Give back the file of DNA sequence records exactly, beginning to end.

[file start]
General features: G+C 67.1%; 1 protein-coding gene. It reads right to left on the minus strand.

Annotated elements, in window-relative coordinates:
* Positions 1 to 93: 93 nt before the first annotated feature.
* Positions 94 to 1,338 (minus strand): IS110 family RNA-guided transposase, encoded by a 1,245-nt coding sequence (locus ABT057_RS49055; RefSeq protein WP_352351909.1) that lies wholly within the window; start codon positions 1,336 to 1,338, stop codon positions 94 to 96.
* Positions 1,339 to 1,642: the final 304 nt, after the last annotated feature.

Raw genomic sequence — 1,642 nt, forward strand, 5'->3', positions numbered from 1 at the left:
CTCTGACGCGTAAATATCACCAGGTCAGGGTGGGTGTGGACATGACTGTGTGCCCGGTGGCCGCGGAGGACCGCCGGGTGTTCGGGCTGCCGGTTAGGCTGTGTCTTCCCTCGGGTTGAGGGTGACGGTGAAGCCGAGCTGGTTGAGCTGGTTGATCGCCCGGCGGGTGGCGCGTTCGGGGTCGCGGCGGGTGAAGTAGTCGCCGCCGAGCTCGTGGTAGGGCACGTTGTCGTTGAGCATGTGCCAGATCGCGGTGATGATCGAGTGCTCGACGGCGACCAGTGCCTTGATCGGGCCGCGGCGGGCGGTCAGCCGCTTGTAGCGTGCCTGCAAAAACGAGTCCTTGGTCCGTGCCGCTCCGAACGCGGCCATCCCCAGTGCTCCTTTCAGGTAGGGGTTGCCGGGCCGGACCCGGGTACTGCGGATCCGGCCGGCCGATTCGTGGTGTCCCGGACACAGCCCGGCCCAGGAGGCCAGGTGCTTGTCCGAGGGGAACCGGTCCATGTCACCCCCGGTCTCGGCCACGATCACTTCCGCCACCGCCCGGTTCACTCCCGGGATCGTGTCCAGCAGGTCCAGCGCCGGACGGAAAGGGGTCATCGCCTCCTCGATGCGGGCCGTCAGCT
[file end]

General features: G+C 67.1%; 1 protein-coding gene. It reads right to left on the minus strand.

Annotated elements, in window-relative coordinates:
* Positions 1 to 93: 93 nt before the first annotated feature.
* Positions 94 to 1,338 (minus strand): IS110 family RNA-guided transposase, encoded by a 1,245-nt coding sequence (locus ABT057_RS49055; RefSeq protein WP_352351909.1) that lies wholly within the window; start codon positions 1,336 to 1,338, stop codon positions 94 to 96.
* Positions 1,339 to 1,642: the final 304 nt, after the last annotated feature.

Raw genomic sequence — 1,642 nt, forward strand, 5'->3', positions numbered from 1 at the left:
CTCTGACGCGTAAATATCACCAGGTCAGGGTGGGTGTGGACATGACTGTGTGCCCGGTGGCCGCGGAGGACCGCCGGGTGTTCGGGCTGCCGGTTAGGCTGTGTCTTCCCTCGGGTTGAGGGTGACGGTGAAGCCGAGCTGGTTGAGCTGGTTGATCGCCCGGCGGGTGGCGCGTTCGGGGTCGCGGCGGGTGAAGTAGTCGCCGCCGAGCTCGTGGTAGGGCACGTTGTCGTTGAGCATGTGCCAGATCGCGGTGATGATCGAGTGCTCGACGGCGACCAGTGCCTTGATCGGGCCGCGGCGGGCGGTCAGCCGCTTGTAGCGTGCCTGCAAAAACGAGTCCTTGGTCCGTGCCGCTCCGAACGCGGCCATCCCCAGTGCTCCTTTCAGGTAGGGGTTGCCGGGCCGGACCCGGGTACTGCGGATCCGGCCGGCCGATTCGTGGTGTCCCGGACACAGCCCGGCCCAGGAGGCCAGGTGCTTGTCCGAGGGGAACCGGTCCATGTCACCCCCGGTCTCGGCCACGATCACTTCCGCCACCGCCCGGTTCACTCCCGGGATCGTGTCCAGCAGGTCCAGCGCCGGACGGAAAGGGGTCATCGCCTCCTCGATGCGGGCCGTCAGCT